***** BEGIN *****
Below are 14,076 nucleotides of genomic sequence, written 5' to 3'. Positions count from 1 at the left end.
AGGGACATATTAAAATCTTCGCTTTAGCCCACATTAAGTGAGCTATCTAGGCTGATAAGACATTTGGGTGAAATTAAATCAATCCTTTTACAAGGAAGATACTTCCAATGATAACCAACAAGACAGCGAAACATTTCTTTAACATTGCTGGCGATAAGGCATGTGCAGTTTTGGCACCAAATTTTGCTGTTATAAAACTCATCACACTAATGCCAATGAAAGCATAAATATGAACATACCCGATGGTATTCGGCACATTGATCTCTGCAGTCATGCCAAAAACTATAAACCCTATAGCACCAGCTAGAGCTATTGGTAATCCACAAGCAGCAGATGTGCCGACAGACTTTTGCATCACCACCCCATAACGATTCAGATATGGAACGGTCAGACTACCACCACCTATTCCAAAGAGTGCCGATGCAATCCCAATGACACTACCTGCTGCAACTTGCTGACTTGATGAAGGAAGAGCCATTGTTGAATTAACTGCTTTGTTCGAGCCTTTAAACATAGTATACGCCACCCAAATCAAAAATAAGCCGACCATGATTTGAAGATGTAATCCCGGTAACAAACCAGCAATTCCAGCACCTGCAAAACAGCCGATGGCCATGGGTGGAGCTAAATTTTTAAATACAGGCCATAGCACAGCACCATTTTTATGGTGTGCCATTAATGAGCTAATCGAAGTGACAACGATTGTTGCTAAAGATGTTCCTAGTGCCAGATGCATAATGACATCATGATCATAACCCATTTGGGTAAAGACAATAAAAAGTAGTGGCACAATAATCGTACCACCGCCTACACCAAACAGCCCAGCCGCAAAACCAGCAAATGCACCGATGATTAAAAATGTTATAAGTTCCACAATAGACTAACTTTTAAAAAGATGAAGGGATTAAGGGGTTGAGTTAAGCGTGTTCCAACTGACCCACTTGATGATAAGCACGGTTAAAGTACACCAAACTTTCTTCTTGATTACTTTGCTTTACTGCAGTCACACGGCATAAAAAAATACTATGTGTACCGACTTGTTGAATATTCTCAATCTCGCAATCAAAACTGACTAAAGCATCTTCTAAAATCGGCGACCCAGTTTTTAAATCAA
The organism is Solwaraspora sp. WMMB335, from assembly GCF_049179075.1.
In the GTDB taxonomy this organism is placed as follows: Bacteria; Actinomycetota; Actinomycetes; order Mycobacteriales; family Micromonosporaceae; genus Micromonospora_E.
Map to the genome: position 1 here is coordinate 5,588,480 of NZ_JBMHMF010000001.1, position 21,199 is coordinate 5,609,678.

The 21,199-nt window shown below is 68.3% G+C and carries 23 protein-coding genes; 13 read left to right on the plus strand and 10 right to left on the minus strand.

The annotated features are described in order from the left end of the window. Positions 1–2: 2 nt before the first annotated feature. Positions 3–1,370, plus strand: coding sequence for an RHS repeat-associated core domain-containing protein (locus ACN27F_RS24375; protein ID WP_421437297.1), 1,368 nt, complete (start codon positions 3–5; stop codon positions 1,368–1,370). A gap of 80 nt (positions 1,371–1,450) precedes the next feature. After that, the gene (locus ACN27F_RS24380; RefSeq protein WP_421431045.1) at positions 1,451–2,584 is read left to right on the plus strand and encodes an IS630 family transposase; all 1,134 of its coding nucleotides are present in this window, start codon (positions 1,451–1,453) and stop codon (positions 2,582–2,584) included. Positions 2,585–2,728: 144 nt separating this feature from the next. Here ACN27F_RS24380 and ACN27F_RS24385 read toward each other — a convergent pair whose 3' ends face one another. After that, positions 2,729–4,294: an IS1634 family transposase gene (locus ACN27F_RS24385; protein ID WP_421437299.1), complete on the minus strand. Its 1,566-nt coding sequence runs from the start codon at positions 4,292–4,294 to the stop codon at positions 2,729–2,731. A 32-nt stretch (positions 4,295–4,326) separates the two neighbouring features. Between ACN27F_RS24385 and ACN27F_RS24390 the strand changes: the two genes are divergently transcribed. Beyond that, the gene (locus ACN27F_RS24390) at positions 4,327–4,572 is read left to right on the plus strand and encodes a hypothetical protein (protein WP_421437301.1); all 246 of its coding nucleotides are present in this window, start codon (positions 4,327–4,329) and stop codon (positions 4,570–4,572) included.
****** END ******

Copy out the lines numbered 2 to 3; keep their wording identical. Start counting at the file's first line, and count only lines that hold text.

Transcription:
AGGGACATATTAAAATCTTCGCTTTAGCCCACATTAAGTGAGCTATCTAGGCTGATAAGACATTTGGGTGAAATTAAATCAATCCTTTTACAAGGAAGATACTTCCAATGATAACCAACAAGACAGCGAAACATTTCTTTAACATTGCTGGCGATAAGGCATGTGCAGTTTTGGCACCAAATTTTGCTGTTATAAAACTCATCACACTAATGCCAATGAAAGCATAAATATGAACATACCCGATGGTATTCGGCACATTGATCTCTGCAGTCATGCCAAAAACTATAAACCCTATAGCACCAGCTAGAGCTATTGGTAATCCACAAGCAGCAGATGTGCCGACAGACTTTTGCATCACCACCCCATAACGATTCAGATATGGAACGGTCAGACTACCACCACCTATTCCAAAGAGTGCCGATGCAATCCCAATGACACTACCTGCTGCAACTTGCTGACTTGATGAAGGAAGAGCCATTGTTGAATTAACTGCTTTGTTCGAGCCTTTAAACATAGTATACGCCACCCAAATCAAAAATAAGCCGACCATGATTTGAAGATGTAATCCCGGTAACAAACCAGCAATTCCAGCACCTGCAAAACAGCCGATGGCCATGGGTGGAGCTAAATTTTTAAATACAGGCCATAGCACAGCACCATTTTTATGGTGTGCCATTAATGAGCTAATCGAAGTGACAACGATTGTTGCTAAAGATGTTCCTAGTGCCAGATGCATAATGACATCATGATCATAACCCATTTGGGTAAAGACAATAAAAAGTAGTGGCACAATAATCGTACCACCGCCTACACCAAACAGCCCAGCCGCAAAACCAGCAAATGCACCGATGATTAAAAATGTTATAAGTTCCACAATAGACTAACTTTTAAAAAGATGAAGGGATTAAGGGGTTGAGTTAAGCGTGTTCCAACTGACCCACTTGATGATAAGCACGGTTAAAGTACACCAAACTTTCTTCTTGATTACTTTGCTTTACTGCAGTCACACGGCATAAAAAAATACTATGTGTACCGACTTGTTGAATATTCTCAATCTCGCAATCAAAACTGACTAAAGCATCTTCTAAAATCGGCGACCCAGTTTTTAAATCAA
The organism is Solwaraspora sp. WMMB335, from assembly GCF_049179075.1.